I meet the band on an early April Thursday afternoon by a large statue which is located by the city’s main street, The Avenue. Henrik Markstedt and Joel Karlsson, who basically are Air France’s only permanent members, arrive at the aforementioned statue from two different directions. One of them ten minutes early, the other ten minutes late.

They take me to a market hall nearby, a place they have luncheon every day between 1 and 2pm. As Joel orders “the usual”, the shop assistant looks slightly perplexed, like she doesn’t know what he means. Henrik orders lasagna and pomegranate juice, “for the vitamins”.

As we receive our food, I ask about the progress of the recording. Henrik says it is done, but that there’s nothing written down or recorded yet. “Everything is here”, he says, pointing to his head. Joel giggles, and goes on to say “we will take lot of songs and do them backwards, it’s easy and takes no more than two days, max. The only question is when I will find a gap in my calendar for these two days.”

I notice quite soon that interviewing Air France is difficult. Each answer is a bit meandering, and you’re not really sure where to draw the line between truth and fiction, with each story seeming stranger than the next. At one point Joel says, for example, that when they were DJing with Saint Etienne last Spring, Henrik fell into the original Fox Base Alpha-plate which they have on the cover of their 1992 debut album, breaking it in three pieces. Henrik does not know if it’s true, but says that it seems probable enough. Stranger still, Henrik says that Henning of The Tough Alliance has Joel on a 24 hour surveillance via Google Maps after he alledgedly borrowed 10,000 Swedish Kronor which he bet, and lost, at a greyhound race last winter. Joel says he could have sworn that number nine was a “safe bet”.

>When lunch is over, we take a stroll along the moat, and the subject turns to critique. When No Way Down, the duo’s second EP, came out nearly two years ago, it received rave reviews both Stateside and in the UK, but in Sweden went pretty much unnoticed. “It didn’t bother me at all”, Henrik says, “I had other problems to think about”. “In the beginning”, Joel fills in, “‘No Excuses’ was supposed to be called ‘No Apologies’, but ‘apologies’ is not a very nice sounding word, we thought. Anyway, we wanted to question why people try to tell themselves that certain things have to be in a certain way, and for me it was a problem that I was so polite when I was younger. I apologized for just about anything. I totally shut my eyes to the fact that if there’s a problem, it might be because of other people, not me. Life is a fucking mass spectra with external variables and I’ll be surprised if there’s anyone who feels the same as someone else about anything I’ve done”. As we cross one of the bridges over the moat, Henrik continues “we said yes to being a part of an article for a local newspaper from the town we’re from. We responded nicely and politely at first, but the questions gradually became more and more ridiculous and I said to Joel, we’ll say fuck all, and put a fucking stop to this. And then, of course, we got a hateful article written about us. Things felt really bad. Our parents were ashamed to sit in the lunchroom at work for God’s sake. Everyone in town reads that goddamn paper. I stayed in Gothenburg that Christmas with my cat.”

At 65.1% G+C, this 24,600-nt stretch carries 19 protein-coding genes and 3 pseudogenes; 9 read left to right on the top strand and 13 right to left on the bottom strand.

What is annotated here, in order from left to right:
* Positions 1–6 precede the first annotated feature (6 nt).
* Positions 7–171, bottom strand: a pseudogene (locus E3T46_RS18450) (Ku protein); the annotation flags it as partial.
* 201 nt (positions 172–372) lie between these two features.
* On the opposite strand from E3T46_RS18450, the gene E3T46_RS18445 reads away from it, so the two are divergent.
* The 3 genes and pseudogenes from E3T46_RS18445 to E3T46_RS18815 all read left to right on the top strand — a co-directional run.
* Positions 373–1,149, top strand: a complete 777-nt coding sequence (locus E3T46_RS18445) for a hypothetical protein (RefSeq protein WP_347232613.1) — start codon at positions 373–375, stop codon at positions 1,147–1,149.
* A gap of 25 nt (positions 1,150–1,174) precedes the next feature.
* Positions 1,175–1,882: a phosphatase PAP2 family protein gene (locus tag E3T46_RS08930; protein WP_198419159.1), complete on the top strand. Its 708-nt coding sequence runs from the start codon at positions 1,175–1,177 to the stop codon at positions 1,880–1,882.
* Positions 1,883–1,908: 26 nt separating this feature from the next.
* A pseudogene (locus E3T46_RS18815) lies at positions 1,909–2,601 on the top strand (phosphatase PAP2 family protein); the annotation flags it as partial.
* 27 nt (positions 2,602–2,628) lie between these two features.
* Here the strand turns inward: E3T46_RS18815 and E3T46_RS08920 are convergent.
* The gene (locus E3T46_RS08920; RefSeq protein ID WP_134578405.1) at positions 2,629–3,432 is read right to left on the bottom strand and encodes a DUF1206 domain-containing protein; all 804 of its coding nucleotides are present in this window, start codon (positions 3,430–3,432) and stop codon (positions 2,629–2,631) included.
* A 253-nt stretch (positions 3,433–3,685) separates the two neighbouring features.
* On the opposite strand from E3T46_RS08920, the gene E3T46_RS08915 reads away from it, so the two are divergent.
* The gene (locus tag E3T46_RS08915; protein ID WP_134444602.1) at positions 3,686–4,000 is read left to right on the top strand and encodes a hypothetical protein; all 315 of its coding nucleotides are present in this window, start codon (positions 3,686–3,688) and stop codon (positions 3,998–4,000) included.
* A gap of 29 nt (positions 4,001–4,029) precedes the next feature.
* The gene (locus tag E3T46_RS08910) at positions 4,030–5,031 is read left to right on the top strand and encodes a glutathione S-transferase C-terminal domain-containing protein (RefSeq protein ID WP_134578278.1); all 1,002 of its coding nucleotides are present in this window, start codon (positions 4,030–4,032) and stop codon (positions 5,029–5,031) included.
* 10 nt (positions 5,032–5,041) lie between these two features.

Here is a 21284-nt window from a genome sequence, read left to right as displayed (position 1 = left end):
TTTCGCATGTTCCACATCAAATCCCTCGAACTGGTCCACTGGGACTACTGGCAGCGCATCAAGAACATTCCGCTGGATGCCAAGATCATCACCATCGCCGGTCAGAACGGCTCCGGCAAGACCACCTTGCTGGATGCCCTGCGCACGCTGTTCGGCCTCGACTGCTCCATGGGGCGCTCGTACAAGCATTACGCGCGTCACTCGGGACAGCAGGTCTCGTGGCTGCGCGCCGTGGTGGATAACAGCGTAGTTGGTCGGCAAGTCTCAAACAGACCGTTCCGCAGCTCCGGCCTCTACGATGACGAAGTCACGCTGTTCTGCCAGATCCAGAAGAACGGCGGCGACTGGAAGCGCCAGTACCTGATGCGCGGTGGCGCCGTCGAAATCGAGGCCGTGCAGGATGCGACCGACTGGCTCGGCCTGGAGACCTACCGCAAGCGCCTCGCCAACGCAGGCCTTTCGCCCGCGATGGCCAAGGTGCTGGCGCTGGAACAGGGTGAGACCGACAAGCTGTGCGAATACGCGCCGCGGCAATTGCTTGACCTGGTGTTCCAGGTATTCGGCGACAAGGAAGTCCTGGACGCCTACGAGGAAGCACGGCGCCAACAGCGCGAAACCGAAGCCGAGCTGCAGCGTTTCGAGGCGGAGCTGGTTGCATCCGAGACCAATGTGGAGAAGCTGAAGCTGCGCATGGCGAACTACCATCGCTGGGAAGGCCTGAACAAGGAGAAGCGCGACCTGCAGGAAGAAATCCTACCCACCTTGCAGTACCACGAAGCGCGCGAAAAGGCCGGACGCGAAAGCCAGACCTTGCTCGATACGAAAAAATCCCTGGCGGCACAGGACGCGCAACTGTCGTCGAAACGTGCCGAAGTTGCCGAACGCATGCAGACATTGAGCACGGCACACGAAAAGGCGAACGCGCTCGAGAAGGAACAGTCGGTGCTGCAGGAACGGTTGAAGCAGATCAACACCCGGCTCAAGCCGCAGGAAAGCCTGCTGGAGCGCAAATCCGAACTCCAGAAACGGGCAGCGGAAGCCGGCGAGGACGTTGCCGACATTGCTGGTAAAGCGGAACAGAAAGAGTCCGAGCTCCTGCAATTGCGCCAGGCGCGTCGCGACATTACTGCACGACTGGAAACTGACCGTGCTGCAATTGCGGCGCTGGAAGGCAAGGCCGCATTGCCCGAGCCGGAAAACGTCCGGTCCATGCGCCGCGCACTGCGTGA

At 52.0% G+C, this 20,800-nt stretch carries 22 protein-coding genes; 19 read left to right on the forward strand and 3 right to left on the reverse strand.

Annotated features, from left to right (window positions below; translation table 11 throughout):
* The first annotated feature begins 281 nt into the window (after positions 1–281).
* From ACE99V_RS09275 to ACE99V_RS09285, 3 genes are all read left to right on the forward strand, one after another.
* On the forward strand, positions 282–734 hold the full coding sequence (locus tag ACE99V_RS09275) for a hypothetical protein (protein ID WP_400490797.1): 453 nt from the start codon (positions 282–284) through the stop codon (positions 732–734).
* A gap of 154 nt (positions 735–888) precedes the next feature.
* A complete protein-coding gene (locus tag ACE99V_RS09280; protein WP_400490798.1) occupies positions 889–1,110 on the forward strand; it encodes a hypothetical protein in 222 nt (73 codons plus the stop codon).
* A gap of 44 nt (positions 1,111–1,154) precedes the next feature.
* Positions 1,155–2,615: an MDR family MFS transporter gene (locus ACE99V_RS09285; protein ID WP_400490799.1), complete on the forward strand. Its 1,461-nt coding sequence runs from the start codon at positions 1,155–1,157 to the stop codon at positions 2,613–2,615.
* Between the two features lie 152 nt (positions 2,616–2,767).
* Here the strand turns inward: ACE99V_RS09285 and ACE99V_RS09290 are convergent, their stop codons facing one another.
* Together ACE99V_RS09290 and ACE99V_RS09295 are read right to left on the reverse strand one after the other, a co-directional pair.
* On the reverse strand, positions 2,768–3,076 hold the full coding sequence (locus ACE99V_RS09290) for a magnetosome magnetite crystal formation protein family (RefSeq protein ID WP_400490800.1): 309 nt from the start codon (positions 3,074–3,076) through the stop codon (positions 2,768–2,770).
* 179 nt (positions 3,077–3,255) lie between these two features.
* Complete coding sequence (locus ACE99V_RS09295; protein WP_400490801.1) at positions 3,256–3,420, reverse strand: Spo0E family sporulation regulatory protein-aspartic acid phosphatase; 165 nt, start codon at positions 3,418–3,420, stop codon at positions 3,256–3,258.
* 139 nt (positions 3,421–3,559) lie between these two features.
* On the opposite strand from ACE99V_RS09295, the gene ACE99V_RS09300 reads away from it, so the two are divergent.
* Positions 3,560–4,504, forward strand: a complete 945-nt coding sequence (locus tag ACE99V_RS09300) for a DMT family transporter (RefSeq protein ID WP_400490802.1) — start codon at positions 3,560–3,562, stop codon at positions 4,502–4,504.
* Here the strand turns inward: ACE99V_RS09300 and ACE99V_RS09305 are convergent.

The next day, we meet at Henriks place. He lives on a hill with a view of the city and a large cemetery. The sky is pink and there are many people about who are heading out to parties. Henrik points to the city’s amusement park, Liseberg, and tells me that Joel lives just beyond the ferris wheel. “That’s why he’s so giddy”. Henrik lives with his girlfriend who is still at school, studying fashion design. We listen to music, The Monkees, some crossovers, a little British dance music, anything really. Henrik has a few bottles of Kronenburg at home. Not because he regards it as especially good, mostly because he and Joel had a super evening in Strasbourg once, and because there “might be a song by The Streets where he sings about Kronenburg”. After much groveling I get to hear a snippet of one of the songs that they said hadn’t been recorded yet, and as I walk home to the hotel later that night I try to keep it fresh in mind, humming what little of the lyrics I remember: ”I always think about you when I’m drunk and I wonder how my words sound when they reach you, you always look so asthonished and confused”.

Some new Air France material is expected in September. But don’t count on it.